Therefore, if a historic event related to the printing press occured at t_history time (in decades) then the equivalent event related to the net occured at t_internet (in decades), given by te formula:
t_internet = t_arpanet + (t_history - t_gutenberg)^0,43067
where 0,43067 = (ln 2)/(ln 5).
As I remember forums they are quite a lot smaller than HN and tended to focus around more specific topics. (HN is rather broad).
I do miss the old gaming forums! They're replaced by discord now which is a different way of interacting.
There's also that story on the front page (https://news.ycombinator.com/item?id=19717717), again about a niche forum (astronomy).
Humans interactions already feature those, so, no, they don't eliminate the possibility of community or the word would have no meaning in the real world.
There’s nothing stopping everyone going back to forums, except that when it comes down to it, people seem to value being able to share/see/rank content easily more than they value a sense of community.
I don’t compulsively check my phone because I “value” the content. I value what I read in books far more. But my attention span seems to be in free fall and I haven’t picked up a book in months.
I think it is _very_ possible to want something (I.e. a return to old school forums), but not act in a corresponding way.
Social media is digital drugs.
Old-school forums are drugs too, I'm addicted to one myself ;). Mostly for the drama and back-and-forth.
Presenting this as some sort of rational merit-based decision by internet users, is disingenuous at best. Many of us have watched large 'tech companies' destroy our communities through monopolistic tactics.
Social media platforms control, manipulate, curate and dictate the destination you arrive at all in an effort to generate clicks and then cash. They are a different thing, playing on our basest instincts and we have to ask ourselves if they actually are net benefits.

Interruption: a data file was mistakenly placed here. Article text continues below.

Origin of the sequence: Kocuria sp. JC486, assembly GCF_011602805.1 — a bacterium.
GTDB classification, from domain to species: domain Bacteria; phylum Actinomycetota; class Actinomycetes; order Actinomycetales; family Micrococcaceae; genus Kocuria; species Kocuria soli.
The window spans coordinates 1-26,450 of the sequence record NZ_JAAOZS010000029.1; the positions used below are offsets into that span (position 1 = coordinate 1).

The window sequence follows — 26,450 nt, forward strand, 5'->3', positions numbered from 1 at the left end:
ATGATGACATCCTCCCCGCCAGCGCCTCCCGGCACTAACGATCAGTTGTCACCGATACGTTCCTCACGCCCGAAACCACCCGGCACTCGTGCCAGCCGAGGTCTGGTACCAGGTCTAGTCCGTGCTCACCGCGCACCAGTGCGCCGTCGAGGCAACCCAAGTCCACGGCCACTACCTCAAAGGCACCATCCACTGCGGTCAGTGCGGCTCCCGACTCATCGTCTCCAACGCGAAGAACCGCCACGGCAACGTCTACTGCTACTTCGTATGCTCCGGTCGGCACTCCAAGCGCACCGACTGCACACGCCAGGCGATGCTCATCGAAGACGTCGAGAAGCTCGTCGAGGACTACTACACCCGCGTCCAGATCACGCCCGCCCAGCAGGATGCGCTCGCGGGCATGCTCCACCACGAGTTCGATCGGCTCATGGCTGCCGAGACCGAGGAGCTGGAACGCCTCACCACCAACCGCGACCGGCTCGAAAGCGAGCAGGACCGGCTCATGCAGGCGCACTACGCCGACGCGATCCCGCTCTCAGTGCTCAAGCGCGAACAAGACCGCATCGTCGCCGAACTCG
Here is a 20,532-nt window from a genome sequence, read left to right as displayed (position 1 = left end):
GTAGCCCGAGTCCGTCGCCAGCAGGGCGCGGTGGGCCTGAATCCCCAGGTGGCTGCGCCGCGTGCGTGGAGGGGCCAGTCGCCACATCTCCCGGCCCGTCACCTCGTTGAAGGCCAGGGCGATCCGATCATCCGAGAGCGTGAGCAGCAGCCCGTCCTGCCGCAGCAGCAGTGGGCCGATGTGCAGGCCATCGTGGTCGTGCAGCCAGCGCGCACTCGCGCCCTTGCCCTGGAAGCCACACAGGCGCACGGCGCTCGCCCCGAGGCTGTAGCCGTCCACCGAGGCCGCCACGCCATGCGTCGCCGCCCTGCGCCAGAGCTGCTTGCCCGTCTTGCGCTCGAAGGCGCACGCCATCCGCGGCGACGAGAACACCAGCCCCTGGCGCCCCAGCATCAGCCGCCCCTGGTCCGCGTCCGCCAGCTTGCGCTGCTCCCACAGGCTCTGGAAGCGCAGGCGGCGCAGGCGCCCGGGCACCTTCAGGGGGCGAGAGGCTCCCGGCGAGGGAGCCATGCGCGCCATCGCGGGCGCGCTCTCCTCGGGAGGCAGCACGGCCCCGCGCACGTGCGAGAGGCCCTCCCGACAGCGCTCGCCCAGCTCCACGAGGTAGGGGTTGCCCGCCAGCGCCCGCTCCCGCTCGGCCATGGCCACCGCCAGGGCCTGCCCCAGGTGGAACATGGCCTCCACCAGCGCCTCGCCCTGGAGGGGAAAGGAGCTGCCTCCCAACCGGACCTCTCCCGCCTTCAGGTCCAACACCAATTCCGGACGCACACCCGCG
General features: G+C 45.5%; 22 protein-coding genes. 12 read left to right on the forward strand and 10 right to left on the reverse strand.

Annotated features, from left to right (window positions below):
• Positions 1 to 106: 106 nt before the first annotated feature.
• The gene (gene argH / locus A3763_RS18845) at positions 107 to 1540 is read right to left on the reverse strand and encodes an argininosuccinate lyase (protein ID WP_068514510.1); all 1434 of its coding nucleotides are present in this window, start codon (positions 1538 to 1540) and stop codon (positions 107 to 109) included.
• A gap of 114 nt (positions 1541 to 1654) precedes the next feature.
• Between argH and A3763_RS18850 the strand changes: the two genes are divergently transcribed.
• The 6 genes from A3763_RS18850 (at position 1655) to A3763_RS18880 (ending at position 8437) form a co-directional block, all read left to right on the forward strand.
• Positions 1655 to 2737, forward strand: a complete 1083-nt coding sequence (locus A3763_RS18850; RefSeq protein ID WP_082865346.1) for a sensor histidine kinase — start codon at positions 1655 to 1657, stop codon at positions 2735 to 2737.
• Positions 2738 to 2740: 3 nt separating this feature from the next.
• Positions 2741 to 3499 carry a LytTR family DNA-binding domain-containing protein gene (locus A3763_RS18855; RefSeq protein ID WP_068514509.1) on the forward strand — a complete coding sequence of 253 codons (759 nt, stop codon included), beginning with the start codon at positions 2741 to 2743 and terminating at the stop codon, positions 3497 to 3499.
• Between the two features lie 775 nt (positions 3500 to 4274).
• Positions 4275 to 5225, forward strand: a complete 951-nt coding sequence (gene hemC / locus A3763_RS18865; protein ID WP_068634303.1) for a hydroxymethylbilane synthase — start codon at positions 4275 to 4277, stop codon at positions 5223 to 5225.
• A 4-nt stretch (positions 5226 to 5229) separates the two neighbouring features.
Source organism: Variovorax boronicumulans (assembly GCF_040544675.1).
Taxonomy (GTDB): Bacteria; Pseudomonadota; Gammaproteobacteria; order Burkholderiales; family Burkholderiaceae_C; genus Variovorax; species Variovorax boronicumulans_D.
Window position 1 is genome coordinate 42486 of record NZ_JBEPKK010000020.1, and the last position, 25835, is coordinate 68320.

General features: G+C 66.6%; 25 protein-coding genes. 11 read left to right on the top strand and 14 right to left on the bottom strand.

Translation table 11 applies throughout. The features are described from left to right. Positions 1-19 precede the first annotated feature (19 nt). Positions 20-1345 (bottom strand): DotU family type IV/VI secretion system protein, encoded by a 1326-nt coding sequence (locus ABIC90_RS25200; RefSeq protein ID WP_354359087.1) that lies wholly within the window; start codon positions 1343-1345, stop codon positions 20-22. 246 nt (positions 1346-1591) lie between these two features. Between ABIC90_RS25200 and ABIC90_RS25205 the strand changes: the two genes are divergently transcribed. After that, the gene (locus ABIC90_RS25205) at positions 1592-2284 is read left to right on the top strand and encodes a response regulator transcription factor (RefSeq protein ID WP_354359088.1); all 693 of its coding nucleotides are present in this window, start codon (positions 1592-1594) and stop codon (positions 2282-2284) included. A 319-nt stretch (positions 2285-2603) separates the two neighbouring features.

I hope stuff's been going well for Jam since she ended the comic.
Thus JuicyCanvas.com was born : https://JuicyCanvas.com
-- With a bold Manifesto: https://juicycanvas.com/manifesto/
It was the first social marketplace where visual artists & designers could upload their work to be 'forked' aka 'remixed' by 'remixer' users , who then could curate, share, and sell to their friends, fans, and communities.
We managed to attract +500 incredible artists from over 50 Countries who were bold enough to allow their works to have such freedom of re-interpretation.
It was to be the end of 'zombie consumption'..and the beginning of `active consumers` who could finally break free of mass produced art & fashion.
But like all new behaviors/habits, these things take a lot of time to catch on...and time was sadly not our side this time.
Perhaps one day soon, such an idea will rise again...and stick around with more...juice.
1. I kept twisting knobs to make it grow faster until people got fed up and left.
2. Internet art communities were dying in general.
3. Sketcher, the Java applet I had developed for multi-user real-time collaborative digital painting using pressure sensitive Wacom digitisers — the main draw of the site — was rapidly getting outdated as the Web began to reject Java. HTML5 was still a few years away, making it impossible to implement high-performance graphics apps in the browser. By the time WebGL made the kind of rendering I needed viable in a browser, the site was long gone.